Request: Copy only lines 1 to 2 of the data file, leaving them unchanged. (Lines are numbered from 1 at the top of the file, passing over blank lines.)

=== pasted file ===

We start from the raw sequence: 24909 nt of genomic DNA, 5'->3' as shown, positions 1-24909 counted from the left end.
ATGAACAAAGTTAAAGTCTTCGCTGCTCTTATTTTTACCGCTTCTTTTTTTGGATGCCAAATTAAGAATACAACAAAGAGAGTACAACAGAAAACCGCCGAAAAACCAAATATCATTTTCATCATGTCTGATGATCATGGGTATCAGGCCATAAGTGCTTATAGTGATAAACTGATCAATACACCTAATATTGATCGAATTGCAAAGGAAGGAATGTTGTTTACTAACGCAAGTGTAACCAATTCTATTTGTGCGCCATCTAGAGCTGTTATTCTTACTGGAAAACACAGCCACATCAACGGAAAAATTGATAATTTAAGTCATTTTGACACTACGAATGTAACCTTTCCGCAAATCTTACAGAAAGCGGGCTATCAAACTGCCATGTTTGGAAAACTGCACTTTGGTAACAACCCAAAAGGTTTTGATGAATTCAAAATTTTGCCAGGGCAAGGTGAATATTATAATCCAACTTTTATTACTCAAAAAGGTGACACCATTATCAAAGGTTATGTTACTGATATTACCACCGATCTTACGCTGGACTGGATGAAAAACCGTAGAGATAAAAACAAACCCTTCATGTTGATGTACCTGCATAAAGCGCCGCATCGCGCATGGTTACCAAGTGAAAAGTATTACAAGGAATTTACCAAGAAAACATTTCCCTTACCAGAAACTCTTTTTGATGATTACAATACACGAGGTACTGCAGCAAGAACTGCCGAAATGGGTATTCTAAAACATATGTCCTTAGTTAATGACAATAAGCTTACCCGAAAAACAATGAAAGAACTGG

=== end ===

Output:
We start from the raw sequence: 24909 nt of genomic DNA, 5'->3' as shown, positions 1-24909 counted from the left end.
ATGAACAAAGTTAAAGTCTTCGCTGCTCTTATTTTTACCGCTTCTTTTTTTGGATGCCAAATTAAGAATACAACAAAGAGAGTACAACAGAAAACCGCCGAAAAACCAAATATCATTTTCATCATGTCTGATGATCATGGGTATCAGGCCATAAGTGCTTATAGTGATAAACTGATCAATACACCTAATATTGATCGAATTGCAAAGGAAGGAATGTTGTTTACTAACGCAAGTGTAACCAATTCTATTTGTGCGCCATCTAGAGCTGTTATTCTTACTGGAAAACACAGCCACATCAACGGAAAAATTGATAATTTAAGTCATTTTGACACTACGAATGTAACCTTTCCGCAAATCTTACAGAAAGCGGGCTATCAAACTGCCATGTTTGGAAAACTGCACTTTGGTAACAACCCAAAAGGTTTTGATGAATTCAAAATTTTGCCAGGGCAAGGTGAATATTATAATCCAACTTTTATTACTCAAAAAGGTGACACCATTATCAAAGGTTATGTTACTGATATTACCACCGATCTTACGCTGGACTGGATGAAAAACCGTAGAGATAAAAACAAACCCTTCATGTTGATGTACCTGCATAAAGCGCCGCATCGCGCATGGTTACCAAGTGAAAAGTATTACAAGGAATTTACCAAGAAAACATTTCCCTTACCAGAAACTCTTTTTGATGATTACAATACACGAGGTACTGCAGCAAGAACTGCCGAAATGGGTATTCTAAAACATATGTCCTTAGTTAATGACAATAAGCTTACCCGAAAAACAATGAAAGAACTGG